The reference work is "Quantum Conscienciousness" by Roger Penrose. Here I quote a review by John Horgan of Scientific American.

"But Penrose takes a new approach. He notes that as the various superposed states of a quantum-level system evolve over time, the distribution of matter and energy within them begins to diverge. At some level-intermediate between the quantum and classical realms-the differences between the superposed states become gravitationally significant; the states then collapse into the single state that physicists can measure. Seen this way, it is the gravitational influence of the measuring apparatus-and not the abstract presence of an observer that causes the superposed states to collapse. Penrosian quantum gravity can also help account for what are known as non-local effects, in which events in one region affect events in another simultaneously. The famous Einstein-Podoisky-Rosen thought experiment first indicated how nonlocality could occur: if a decaying particle simultaneously emits two photons in opposite directions, then measuring the spin of one photon instantaneously 'fixes" the spin of the other, even if it is light-years away. Penrose thinks quasicrystals may involve nonlocal effects as well. Ordinary crystals, he explains, grow serially, one atom at a time, but the complexity of quasicrystals suggests a more global phenomenon: each atom seems to sense what a number of other atoms are doing as they fall into place in concert. This process resembles that required for laying down Penrose tiles; the proper placement of one tile often depends on the positioning of other tiles that are several tiles removed."

The review can be found at http://www.dhushara.com/book/quantcos/penrose/penr.htm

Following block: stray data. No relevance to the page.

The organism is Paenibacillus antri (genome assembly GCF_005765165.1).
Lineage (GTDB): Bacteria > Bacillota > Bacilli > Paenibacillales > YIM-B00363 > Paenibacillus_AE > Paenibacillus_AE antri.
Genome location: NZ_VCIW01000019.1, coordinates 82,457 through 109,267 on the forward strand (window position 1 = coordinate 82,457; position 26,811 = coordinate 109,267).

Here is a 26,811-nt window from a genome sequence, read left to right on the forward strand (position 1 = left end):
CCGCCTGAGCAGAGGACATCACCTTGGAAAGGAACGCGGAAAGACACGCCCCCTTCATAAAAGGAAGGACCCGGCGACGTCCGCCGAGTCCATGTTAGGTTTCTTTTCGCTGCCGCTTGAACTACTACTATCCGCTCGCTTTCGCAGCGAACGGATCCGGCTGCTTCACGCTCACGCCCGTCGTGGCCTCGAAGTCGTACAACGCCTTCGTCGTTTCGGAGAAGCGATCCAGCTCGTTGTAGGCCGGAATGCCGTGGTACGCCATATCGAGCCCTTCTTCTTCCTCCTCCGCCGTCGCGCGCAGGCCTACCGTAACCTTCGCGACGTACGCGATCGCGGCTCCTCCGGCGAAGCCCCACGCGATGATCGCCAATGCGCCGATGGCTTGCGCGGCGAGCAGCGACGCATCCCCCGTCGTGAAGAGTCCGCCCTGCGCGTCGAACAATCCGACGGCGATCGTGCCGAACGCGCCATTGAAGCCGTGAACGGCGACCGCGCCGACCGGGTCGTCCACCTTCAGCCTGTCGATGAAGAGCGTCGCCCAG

There's more on the internet than this, but I have not been able to resurrect a browsing chain from months ago. I shall keep looking.
 

Offline gsmollin

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Re: How can we be certain about uncertainty?
« Reply #8 on: 24/04/2004 04:59:02 »
Here is some more on the subject. Exerpted from "A Chat with Penrose" by John Baez.

"He said that he had come up with a better idea than the "one graviton" notion. It goes roughly like this. Consider a superposition of 2 quantum states, and consider the difference of mass density functions in these two states. Calculate the gravitational self-energy of this difference (after taking absolute values, presumably - though he didn't say this); the reciprocal of this energy gives a time, and this time should represent the lifetime after which collapse should occur, leaving the system in one or the other state."

ref: http://math.ucr.edu/home/baez/penrose.html

 

Offline gsmollin

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Re: How can we be certain about uncertainty?
« Reply #9 on: 24/04/2004 05:18:00 »
Here are some more references:

http://www.consciousness.arizona.edu/hameroff/slide%20show/slideshow_5.htm

http://www.consciousness.arizona.edu/hameroff/papers/Quantum_vitalism/Quantum%20vitalism.htm

And at last I have found the original reference, that I read, about this subject. If you read this carefully, you will see where I got the idea that the superimposed quantum states are borrowing energy from the vacuum. It's not stated explicitly, but since there is clearly an energy uncertainty, the uncertainty energy can come from the vacuum, much like a virtual particle. Whether this is true or not, I cannot "ascertain". In fact, on the subject of quantum mechanics, I frequently see red, just as Michaelson did.

http://www.newscientist.com/hottopics/quantum/quantum.jsp?id=23334400

 

Offline gsmollin

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Re: How can we be certain about uncertainty?
« Reply #10 on: 24/04/2004 11:48:44 »
* Actually, it was relativity that made Michaelson "see red". I have to wonder what color quantum mechanics would have made him see?
 

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Re: How can we be certain about uncertainty?
« Reply #10 on: 24/04/2004 11:48:44 »